Saturday, November 28, 2009

Selected Thoughts on The New Yorker November 23

Selected thoughts on the 23 November 2009 edition of The New Yorker:

This is the food issue.

Lunch With M. (by John Colapinto)
Colapinto interviews an inspector from the Michelin restaurant review in New York. Interesting tidbits about their training, the Michelin philosophy, and the impact of rankings on the restaurant scene are revealed. There is definitly an element of food porn to this article. If there is ever a place for that, though, I suppose it would be the yearly New Yorker food issue. So, there you go. Still, an enjoyable article to read.

The Taste Makers (by Raffi Khatchadourian)
This was an extremely interesting article. It is all about "natural flavors", what exactly that means, and how flavorists hunt up and create new flavors in the lab and by sampling nature. The article is largely centered on Michelle Hagen, a flavorist for the Givaudan company in Cincinnati. It follows her in her lab as well as on taste searching trips. This long article is wonderful and full of too much information to easily summarize. You won't regret reading it.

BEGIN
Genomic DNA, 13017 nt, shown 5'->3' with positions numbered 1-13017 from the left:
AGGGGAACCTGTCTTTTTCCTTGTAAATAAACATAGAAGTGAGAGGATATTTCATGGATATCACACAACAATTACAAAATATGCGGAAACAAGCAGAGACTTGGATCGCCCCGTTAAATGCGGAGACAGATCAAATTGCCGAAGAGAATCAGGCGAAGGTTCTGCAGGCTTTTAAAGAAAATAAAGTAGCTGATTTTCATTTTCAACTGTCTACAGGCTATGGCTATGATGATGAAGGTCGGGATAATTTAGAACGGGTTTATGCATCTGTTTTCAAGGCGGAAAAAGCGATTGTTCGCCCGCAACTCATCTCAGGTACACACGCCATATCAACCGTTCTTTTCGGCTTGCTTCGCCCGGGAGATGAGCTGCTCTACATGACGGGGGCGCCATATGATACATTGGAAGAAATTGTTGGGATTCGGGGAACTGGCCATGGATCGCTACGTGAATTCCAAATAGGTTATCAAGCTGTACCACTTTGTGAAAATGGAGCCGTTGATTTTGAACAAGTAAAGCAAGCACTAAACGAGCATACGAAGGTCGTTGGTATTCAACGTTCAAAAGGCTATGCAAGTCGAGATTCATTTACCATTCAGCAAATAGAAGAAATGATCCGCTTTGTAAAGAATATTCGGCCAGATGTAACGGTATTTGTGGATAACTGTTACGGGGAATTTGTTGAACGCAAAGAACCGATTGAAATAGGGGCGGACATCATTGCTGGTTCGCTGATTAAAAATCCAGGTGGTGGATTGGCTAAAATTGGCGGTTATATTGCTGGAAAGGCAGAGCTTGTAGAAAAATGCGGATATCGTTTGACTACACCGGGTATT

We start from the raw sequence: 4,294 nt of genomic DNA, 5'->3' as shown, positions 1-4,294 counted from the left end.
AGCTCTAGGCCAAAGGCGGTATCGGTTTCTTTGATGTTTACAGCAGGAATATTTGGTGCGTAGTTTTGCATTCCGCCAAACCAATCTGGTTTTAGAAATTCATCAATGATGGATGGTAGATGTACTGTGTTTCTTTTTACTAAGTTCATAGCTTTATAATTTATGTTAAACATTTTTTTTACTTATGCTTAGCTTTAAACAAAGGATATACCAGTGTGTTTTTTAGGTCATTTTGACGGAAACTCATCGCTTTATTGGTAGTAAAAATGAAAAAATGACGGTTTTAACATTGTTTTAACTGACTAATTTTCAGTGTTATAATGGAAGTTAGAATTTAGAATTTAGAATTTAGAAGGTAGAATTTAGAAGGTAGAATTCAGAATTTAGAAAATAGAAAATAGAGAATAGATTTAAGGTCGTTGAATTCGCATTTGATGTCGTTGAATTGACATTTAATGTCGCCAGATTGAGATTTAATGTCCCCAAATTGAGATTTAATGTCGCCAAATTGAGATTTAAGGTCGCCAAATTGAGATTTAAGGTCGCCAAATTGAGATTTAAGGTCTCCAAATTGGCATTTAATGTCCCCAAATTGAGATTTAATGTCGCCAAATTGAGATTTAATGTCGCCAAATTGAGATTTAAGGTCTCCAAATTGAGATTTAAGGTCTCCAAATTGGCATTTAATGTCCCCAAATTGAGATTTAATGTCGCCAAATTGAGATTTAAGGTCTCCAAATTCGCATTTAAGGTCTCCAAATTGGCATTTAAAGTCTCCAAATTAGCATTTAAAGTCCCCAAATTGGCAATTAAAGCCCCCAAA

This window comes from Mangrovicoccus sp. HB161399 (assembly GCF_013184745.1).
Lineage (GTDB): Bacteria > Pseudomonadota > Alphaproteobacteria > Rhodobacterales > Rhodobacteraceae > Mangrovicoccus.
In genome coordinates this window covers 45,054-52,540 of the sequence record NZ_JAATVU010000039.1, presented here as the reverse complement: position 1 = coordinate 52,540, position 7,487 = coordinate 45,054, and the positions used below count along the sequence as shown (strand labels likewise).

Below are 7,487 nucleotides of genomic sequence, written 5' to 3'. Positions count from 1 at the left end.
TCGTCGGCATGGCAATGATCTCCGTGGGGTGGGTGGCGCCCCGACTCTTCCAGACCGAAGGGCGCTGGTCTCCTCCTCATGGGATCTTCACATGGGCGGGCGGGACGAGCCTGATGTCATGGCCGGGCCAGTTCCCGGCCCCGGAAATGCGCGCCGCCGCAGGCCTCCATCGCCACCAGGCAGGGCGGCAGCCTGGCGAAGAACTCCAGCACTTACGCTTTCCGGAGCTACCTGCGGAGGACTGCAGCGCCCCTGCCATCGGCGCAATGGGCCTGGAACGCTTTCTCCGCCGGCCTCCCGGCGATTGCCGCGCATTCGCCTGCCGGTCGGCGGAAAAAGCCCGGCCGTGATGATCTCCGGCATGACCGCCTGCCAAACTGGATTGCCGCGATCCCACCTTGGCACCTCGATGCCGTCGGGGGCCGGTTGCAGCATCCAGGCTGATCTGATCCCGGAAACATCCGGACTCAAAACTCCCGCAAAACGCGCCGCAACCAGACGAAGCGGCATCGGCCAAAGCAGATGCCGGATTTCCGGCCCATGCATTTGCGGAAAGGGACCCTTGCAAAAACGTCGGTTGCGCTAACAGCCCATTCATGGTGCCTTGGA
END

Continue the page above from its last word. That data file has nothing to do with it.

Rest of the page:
What's the Recipe (by Adam Gopnik)
The setup to this essay by Gopnik is ripped right from a New Yorker cartoon caption: a man and a women reading in bed. She's reading a fashion magazine and he's reading a cookbook. Why are they reading this things? Indeed, in this age-of-Google, what is a cookbook for? Gopnik lays out some potential reasons, but the point that sticks with me his is phrasing about the cycle of desire and disillusion:
The desire to go on desiring, the wanting to want, is what makes you turn the pages—all the while aware that the next Boston cream pie, the sweet-salty-fatty-starchy thing you will turn out tomorrow, will be neither more nor less unsatisfying than last night’s was. When you start to cook, as when you begin to live, you think that the point is to improve the technique until you end up with something perfect, and that the reason you haven’t been able to break the cycle of desire and disillusion is that you haven’t yet mastered the rules. Then you grow up, and you learn that that’s the game.
Unheavenly Host (by Nancy Franklin)
A review of television (and radio) personality Glenn Beck. Real or imagined, it really is some sort of performance.

No comments:

Post a Comment